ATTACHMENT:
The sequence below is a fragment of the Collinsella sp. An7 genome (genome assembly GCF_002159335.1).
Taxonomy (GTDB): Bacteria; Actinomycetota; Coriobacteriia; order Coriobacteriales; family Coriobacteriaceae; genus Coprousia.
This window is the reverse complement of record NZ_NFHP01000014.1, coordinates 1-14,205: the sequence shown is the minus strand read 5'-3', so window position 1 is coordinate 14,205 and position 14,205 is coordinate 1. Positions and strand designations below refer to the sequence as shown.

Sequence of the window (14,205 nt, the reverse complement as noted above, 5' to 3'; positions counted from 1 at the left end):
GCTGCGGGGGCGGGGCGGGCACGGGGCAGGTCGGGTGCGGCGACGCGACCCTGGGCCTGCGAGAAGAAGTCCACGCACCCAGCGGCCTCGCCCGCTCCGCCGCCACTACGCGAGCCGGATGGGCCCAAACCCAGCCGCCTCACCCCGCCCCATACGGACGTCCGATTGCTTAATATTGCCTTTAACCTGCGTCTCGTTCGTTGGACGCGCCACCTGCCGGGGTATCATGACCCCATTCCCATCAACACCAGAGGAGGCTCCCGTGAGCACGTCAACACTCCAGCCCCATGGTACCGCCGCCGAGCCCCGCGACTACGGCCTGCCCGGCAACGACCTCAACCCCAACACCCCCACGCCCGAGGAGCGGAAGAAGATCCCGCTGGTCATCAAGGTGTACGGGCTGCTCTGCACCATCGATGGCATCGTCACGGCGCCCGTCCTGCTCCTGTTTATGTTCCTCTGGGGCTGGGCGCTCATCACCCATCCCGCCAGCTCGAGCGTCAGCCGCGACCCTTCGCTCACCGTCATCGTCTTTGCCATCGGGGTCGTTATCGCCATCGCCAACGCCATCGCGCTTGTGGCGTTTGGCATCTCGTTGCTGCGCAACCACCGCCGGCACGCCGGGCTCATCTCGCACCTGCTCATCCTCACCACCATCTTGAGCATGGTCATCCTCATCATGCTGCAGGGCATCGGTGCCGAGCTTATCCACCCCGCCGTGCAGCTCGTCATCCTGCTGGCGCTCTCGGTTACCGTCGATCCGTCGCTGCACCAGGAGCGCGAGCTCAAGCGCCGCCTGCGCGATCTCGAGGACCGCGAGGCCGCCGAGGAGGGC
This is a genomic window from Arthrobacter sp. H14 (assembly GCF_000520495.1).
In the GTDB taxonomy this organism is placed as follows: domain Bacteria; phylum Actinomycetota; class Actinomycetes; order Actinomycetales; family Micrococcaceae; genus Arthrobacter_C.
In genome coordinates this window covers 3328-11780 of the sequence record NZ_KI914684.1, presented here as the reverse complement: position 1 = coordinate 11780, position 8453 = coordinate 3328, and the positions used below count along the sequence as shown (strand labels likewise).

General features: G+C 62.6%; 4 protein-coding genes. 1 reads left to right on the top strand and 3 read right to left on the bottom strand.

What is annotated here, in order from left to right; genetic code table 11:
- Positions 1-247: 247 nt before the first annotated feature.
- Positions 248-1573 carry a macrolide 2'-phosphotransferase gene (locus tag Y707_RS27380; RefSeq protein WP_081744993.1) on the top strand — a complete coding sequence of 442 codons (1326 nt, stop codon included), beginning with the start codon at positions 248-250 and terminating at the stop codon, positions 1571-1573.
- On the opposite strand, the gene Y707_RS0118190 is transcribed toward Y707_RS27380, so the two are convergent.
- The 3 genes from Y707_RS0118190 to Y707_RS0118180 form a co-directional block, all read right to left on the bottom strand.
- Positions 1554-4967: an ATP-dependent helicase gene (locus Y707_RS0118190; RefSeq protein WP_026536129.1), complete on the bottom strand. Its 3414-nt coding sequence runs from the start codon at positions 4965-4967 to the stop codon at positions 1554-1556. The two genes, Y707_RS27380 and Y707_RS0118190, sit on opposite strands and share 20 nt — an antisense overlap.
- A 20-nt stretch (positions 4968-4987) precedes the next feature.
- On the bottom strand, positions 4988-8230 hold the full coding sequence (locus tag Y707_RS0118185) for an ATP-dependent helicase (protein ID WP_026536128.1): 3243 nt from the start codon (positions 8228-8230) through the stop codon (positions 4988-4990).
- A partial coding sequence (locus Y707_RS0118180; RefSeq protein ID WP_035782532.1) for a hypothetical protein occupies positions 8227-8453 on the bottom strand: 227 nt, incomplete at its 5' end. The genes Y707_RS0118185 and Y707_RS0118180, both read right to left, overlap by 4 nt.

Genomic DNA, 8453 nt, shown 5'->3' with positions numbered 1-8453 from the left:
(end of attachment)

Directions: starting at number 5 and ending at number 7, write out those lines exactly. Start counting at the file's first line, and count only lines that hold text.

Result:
GCTGCGGGGGCGGGGCGGGCACGGGGCAGGTCGGGTGCGGCGACGCGACCCTGGGCCTGCGAGAAGAAGTCCACGCACCCAGCGGCCTCGCCCGCTCCGCCGCCACTACGCGAGCCGGATGGGCCCAAACCCAGCCGCCTCACCCCGCCCCATACGGACGTCCGATTGCTTAATATTGCCTTTAACCTGCGTCTCGTTCGTTGGACGCGCCACCTGCCGGGGTATCATGACCCCATTCCCATCAACACCAGAGGAGGCTCCCGTGAGCACGTCAACACTCCAGCCCCATGGTACCGCCGCCGAGCCCCGCGACTACGGCCTGCCCGGCAACGACCTCAACCCCAACACCCCCACGCCCGAGGAGCGGAAGAAGATCCCGCTGGTCATCAAGGTGTACGGGCTGCTCTGCACCATCGATGGCATCGTCACGGCGCCCGTCCTGCTCCTGTTTATGTTCCTCTGGGGCTGGGCGCTCATCACCCATCCCGCCAGCTCGAGCGTCAGCCGCGACCCTTCGCTCACCGTCATCGTCTTTGCCATCGGGGTCGTTATCGCCATCGCCAACGCCATCGCGCTTGTGGCGTTTGGCATCTCGTTGCTGCGCAACCACCGCCGGCACGCCGGGCTCATCTCGCACCTGCTCATCCTCACCACCATCTTGAGCATGGTCATCCTCATCATGCTGCAGGGCATCGGTGCCGAGCTTATCCACCCCGCCGTGCAGCTCGTCATCCTGCTGGCGCTCTCGGTTACCGTCGATCCGTCGCTGCACCAGGAGCGCGAGCTCAAGCGCCGCCTGCGCGATCTCGAGGACCGCGAGGCCGCCGAGGAGGGC
This is a genomic window from Arthrobacter sp. H14 (assembly GCF_000520495.1).
In the GTDB taxonomy this organism is placed as follows: domain Bacteria; phylum Actinomycetota; class Actinomycetes; order Actinomycetales; family Micrococcaceae; genus Arthrobacter_C.